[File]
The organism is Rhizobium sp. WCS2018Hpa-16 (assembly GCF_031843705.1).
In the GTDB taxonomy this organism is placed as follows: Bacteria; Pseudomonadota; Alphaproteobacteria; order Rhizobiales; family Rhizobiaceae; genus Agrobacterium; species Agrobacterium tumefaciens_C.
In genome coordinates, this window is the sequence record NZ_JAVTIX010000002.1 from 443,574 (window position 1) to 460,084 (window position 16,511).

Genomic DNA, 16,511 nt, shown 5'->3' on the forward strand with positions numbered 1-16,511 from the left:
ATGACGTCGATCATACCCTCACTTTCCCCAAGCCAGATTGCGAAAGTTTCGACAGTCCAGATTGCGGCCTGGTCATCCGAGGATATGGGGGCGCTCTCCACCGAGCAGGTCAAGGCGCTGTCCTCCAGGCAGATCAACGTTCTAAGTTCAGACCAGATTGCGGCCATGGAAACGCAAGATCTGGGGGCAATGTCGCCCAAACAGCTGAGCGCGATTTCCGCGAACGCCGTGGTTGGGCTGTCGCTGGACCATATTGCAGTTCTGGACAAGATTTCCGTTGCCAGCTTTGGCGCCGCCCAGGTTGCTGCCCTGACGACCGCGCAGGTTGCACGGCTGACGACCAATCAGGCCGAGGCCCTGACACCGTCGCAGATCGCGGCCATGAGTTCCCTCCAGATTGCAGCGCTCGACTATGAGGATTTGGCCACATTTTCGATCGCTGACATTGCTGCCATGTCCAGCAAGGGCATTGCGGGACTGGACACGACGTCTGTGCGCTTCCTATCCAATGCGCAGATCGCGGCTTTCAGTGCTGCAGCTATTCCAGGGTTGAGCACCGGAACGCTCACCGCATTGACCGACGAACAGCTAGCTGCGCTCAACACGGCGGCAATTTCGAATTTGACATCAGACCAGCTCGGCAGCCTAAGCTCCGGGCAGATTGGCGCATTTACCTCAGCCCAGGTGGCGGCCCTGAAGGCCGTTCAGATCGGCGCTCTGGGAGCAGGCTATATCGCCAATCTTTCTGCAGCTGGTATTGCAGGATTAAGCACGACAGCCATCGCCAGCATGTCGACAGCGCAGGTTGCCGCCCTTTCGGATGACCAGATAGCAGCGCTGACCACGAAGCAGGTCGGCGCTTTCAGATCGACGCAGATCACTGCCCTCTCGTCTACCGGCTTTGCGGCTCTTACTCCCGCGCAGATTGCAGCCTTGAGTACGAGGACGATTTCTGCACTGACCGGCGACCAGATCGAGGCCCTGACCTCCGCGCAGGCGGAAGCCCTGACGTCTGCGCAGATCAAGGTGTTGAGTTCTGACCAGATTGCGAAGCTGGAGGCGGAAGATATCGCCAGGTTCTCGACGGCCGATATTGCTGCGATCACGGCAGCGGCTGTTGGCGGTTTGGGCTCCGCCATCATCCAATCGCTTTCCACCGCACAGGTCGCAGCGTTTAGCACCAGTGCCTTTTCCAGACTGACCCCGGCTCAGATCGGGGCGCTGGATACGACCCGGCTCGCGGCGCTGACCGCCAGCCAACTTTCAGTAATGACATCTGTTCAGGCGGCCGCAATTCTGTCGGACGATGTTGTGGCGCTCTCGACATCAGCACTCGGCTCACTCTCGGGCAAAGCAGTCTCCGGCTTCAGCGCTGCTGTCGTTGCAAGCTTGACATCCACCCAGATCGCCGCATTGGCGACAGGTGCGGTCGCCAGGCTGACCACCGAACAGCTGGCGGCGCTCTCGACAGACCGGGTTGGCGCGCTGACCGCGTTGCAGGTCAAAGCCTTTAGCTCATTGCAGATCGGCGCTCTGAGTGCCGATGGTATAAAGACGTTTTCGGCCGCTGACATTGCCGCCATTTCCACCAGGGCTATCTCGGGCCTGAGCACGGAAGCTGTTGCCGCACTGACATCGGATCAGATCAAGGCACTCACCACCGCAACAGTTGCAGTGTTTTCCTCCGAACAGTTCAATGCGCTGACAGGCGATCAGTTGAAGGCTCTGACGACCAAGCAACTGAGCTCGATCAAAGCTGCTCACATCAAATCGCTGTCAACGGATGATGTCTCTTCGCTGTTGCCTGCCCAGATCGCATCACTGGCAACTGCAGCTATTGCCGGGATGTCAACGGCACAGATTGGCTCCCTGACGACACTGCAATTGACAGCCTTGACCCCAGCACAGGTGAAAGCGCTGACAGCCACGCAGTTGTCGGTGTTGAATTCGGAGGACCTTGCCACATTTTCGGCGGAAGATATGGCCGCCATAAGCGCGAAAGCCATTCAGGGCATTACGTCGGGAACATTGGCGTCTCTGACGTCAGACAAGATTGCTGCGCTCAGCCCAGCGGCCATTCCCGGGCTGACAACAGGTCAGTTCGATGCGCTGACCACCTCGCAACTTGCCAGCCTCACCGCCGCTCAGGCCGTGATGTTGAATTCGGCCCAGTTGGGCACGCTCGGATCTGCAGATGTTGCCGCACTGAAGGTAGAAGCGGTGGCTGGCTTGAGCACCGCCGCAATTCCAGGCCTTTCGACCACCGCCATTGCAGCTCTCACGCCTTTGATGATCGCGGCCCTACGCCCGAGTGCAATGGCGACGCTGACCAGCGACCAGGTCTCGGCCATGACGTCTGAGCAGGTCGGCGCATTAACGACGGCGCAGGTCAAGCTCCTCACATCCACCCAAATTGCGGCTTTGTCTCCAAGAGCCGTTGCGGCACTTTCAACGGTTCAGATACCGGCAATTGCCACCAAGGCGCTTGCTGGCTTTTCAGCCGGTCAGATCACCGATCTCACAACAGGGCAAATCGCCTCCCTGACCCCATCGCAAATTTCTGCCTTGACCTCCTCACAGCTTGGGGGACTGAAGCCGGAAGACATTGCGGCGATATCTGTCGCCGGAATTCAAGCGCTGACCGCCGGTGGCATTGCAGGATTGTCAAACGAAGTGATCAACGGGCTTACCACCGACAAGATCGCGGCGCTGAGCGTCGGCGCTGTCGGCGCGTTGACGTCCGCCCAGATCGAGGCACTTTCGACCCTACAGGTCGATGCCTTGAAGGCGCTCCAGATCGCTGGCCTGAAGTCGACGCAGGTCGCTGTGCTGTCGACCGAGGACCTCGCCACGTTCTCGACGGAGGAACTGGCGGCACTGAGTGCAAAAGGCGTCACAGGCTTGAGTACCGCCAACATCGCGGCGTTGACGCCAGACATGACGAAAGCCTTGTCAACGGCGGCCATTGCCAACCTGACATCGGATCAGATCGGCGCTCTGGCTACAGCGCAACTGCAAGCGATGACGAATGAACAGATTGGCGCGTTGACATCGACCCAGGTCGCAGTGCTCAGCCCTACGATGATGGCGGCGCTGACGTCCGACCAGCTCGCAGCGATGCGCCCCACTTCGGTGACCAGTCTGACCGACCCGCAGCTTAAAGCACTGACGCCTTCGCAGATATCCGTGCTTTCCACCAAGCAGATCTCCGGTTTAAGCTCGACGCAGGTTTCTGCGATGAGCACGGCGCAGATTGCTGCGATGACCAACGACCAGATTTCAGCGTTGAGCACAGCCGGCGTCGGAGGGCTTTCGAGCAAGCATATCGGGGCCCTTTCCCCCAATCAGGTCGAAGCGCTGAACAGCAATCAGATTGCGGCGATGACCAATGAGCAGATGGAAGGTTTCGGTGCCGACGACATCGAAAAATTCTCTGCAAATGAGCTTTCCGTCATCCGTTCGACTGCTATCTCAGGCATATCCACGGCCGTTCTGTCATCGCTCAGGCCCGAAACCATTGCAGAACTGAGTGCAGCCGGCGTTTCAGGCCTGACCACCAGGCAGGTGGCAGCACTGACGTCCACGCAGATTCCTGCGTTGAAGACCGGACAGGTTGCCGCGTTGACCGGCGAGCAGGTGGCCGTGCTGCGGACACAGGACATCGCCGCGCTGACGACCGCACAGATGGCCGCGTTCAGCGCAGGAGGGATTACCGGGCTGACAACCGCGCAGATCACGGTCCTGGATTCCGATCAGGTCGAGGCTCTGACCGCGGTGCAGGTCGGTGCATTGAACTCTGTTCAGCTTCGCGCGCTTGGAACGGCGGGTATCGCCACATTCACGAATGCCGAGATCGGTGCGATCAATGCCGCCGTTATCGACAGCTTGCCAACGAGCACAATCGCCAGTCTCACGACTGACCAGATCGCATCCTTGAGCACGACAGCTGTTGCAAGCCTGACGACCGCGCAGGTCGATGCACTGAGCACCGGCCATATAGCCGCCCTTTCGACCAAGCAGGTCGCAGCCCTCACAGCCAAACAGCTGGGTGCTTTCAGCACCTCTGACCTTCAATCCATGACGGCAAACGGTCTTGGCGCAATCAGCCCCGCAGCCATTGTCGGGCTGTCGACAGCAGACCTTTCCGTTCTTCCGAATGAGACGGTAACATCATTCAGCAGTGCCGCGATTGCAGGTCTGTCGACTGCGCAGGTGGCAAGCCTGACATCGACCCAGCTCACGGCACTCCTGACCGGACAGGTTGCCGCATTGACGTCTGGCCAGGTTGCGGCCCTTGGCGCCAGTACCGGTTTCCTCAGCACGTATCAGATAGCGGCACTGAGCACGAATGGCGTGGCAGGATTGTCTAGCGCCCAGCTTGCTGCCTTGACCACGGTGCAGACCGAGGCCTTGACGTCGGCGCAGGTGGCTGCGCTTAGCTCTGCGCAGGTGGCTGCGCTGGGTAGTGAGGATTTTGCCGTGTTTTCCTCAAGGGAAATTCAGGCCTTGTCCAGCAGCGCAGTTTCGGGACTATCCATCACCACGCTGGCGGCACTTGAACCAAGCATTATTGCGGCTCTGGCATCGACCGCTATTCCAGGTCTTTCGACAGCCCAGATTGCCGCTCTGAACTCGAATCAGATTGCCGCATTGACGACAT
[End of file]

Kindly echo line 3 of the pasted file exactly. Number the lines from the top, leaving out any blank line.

In genome coordinates, this window is the sequence record NZ_JAVTIX010000002.1 from 443,574 (window position 1) to 460,084 (window position 16,511).